Sunday, February 15, 2009

The House GOP: Rhetoric and Realpolitik

We've had two votes in the House on the stimulus now, and not one GOP rep has broken rank to support the bill. Cue rhetoric from the Democrats about obstructionism and partisan politicking in a time of crisis. That rhetoric has its appeal, but can we really blame the Republicans? The writing was on the wall, after all: this bill was going to pass.
If your vote isn't actually going to have an effect on the outcome, it's not unreasonable (I don't think) to vote your self-interest, and Realpolitik says GOP representatives should vote no. That way, if the stimulus fails to stimulate, the GOP can sing the "We Told You So" song. If it provides the expected modest boost to the economy, the House Republicans can hammer home what they'd have done to make it better. And even if the stimulus proves to be a Just What We Needed Cure-All — and the percentages point against this possibility — it won't be the worst thing in the world to have opposed it. The electorate doesn't always preoccupy itself with who was on the wrong side of a question that proves to be one-sided in retrospect: consider the case of isolationist Republicans who wanted no part of World War II.

(And given this electorate, which self-sorting and crafty gerrymandering has calcified into party-identifiable districts, it's typically the case that an in-party primary battle poses more of a threat to a rep's reelection prospects than the November vote. This gives a Republican every incentive to look more Republican, if he wants to hold his seat. So they embrace the tax-cut ideology, even if "we all [ought to be] Keynesians now.")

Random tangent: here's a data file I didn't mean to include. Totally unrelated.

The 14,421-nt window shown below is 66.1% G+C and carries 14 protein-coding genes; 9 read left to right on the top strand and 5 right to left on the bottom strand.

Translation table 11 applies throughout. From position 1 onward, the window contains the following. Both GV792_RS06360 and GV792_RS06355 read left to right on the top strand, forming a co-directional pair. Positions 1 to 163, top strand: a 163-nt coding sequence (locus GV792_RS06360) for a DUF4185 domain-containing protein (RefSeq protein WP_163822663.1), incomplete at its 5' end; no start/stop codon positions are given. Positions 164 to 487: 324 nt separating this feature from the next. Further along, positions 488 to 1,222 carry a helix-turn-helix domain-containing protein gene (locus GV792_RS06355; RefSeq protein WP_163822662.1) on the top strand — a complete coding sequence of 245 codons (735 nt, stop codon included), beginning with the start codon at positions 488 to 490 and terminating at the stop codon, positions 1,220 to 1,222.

It's no coincidence that the GOPers were so stridently opposed to the stimulus bill in the House, and that they held the line so staunchly — whereas Senate Republicans worked within the system, labored to improve the bill, proposed amendments, and mustered three moderate GOP ayes to reach the 60 votes required of a deficit spending measure. The Republicans can only be obstructionist up to the point of actual obstruction. The party couldn't gamble on the bill not passing — and in the end, they didn't. I see that it's fashionable these days for the right-wing bloggers to excoriate Senators Collins, Snowe, and Specter: but of course it's these three Senators who have empowered the party ideologues to carp and criticize without actually having to answer for their opinions. The far better play here for Republicans is to take a dive and appear to go down fighting.

It would be interesting to know how our esteemed Congressmen would vote if we created a situation in which they couldn't know the ideological composition of the two houses and had no clue in advance where any of their colleagues stood on the legislation — say, if we locked each of them up in a storage facility cubicle (climate-controlled, of course) with nothing inside but a flashlight and a copy of the bill. Blinded as to self-interest, these 535 could well be in a position to vote their consciences, for once.

How do you suppose it would shake out? Would these GOPers still be convinced that we're better positioned to inject cash into the economy in the short term by giving it to people who are terrified of losing their jobs, their homes, their health insurance right now? Do they truly believe it's a better investment in the economy if the stimulus money is ultimately spent on Big Mouth Billy Bass, Tickle Me Elmo, and other novelty baubles, rather than on roads, high-speed rail, broadband, medical records digitization, weatherization, and other infrastructure? I'm guessing they wouldn't, but that's all water under the corroded bridge. House Republicans voted no on Friday because they could. So hooray for them — and hooray for the three Senate "traitors" who enabled them to do it.

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